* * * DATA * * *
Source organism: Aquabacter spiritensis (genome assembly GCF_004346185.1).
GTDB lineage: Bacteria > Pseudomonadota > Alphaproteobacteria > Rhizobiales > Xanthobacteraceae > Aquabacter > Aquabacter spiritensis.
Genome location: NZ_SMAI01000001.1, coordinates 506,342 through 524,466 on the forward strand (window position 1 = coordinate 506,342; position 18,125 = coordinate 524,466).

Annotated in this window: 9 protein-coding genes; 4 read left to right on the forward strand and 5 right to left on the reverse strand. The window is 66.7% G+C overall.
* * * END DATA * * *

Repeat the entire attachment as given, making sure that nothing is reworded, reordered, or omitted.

Source organism: Aquabacter spiritensis (genome assembly GCF_004346185.1).
GTDB lineage: Bacteria > Pseudomonadota > Alphaproteobacteria > Rhizobiales > Xanthobacteraceae > Aquabacter > Aquabacter spiritensis.
Genome location: NZ_SMAI01000001.1, coordinates 506,342 through 524,466 on the forward strand (window position 1 = coordinate 506,342; position 18,125 = coordinate 524,466).

Annotated in this window: 9 protein-coding genes; 4 read left to right on the forward strand and 5 right to left on the reverse strand. The window is 66.7% G+C overall.